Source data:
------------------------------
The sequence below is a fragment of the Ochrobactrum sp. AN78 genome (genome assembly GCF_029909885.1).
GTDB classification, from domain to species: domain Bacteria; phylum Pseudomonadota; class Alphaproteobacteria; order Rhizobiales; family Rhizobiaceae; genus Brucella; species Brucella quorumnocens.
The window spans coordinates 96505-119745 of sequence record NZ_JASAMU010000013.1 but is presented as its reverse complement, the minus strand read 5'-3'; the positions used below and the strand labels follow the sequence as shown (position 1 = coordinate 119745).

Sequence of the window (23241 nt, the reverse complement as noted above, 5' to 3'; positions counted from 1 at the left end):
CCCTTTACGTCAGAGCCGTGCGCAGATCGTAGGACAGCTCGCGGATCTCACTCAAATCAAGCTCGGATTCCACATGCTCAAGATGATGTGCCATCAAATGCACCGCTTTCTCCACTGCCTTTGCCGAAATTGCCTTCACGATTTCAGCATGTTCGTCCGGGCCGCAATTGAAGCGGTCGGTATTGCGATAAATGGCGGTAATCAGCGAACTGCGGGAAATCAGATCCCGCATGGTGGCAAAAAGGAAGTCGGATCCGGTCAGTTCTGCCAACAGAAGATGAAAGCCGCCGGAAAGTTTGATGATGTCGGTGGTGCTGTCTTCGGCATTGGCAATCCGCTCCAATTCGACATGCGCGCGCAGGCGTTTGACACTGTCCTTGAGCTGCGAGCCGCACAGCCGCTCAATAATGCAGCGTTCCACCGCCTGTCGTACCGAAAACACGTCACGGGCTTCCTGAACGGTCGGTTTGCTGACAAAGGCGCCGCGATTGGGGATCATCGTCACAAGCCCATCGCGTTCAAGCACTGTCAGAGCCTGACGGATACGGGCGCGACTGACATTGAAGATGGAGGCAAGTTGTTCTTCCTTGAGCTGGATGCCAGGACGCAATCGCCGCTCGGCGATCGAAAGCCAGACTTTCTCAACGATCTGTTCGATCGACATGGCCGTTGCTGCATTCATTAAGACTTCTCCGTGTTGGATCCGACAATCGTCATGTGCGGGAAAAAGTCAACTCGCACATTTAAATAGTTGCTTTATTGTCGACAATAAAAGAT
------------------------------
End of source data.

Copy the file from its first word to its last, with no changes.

The sequence below is a fragment of the Ochrobactrum sp. AN78 genome (genome assembly GCF_029909885.1).
GTDB classification, from domain to species: domain Bacteria; phylum Pseudomonadota; class Alphaproteobacteria; order Rhizobiales; family Rhizobiaceae; genus Brucella; species Brucella quorumnocens.
The window spans coordinates 96505-119745 of sequence record NZ_JASAMU010000013.1 but is presented as its reverse complement, the minus strand read 5'-3'; the positions used below and the strand labels follow the sequence as shown (position 1 = coordinate 119745).

Sequence of the window (23241 nt, the reverse complement as noted above, 5' to 3'; positions counted from 1 at the left end):
CCCTTTACGTCAGAGCCGTGCGCAGATCGTAGGACAGCTCGCGGATCTCACTCAAATCAAGCTCGGATTCCACATGCTCAAGATGATGTGCCATCAAATGCACCGCTTTCTCCACTGCCTTTGCCGAAATTGCCTTCACGATTTCAGCATGTTCGTCCGGGCCGCAATTGAAGCGGTCGGTATTGCGATAAATGGCGGTAATCAGCGAACTGCGGGAAATCAGATCCCGCATGGTGGCAAAAAGGAAGTCGGATCCGGTCAGTTCTGCCAACAGAAGATGAAAGCCGCCGGAAAGTTTGATGATGTCGGTGGTGCTGTCTTCGGCATTGGCAATCCGCTCCAATTCGACATGCGCGCGCAGGCGTTTGACACTGTCCTTGAGCTGCGAGCCGCACAGCCGCTCAATAATGCAGCGTTCCACCGCCTGTCGTACCGAAAACACGTCACGGGCTTCCTGAACGGTCGGTTTGCTGACAAAGGCGCCGCGATTGGGGATCATCGTCACAAGCCCATCGCGTTCAAGCACTGTCAGAGCCTGACGGATACGGGCGCGACTGACATTGAAGATGGAGGCAAGTTGTTCTTCCTTGAGCTGGATGCCAGGACGCAATCGCCGCTCGGCGATCGAAAGCCAGACTTTCTCAACGATCTGTTCGATCGACATGGCCGTTGCTGCATTCATTAAGACTTCTCCGTGTTGGATCCGACAATCGTCATGTGCGGGAAAAAGTCAACTCGCACATTTAAATAGTTGCTTTATTGTCGACAATAAAAGAT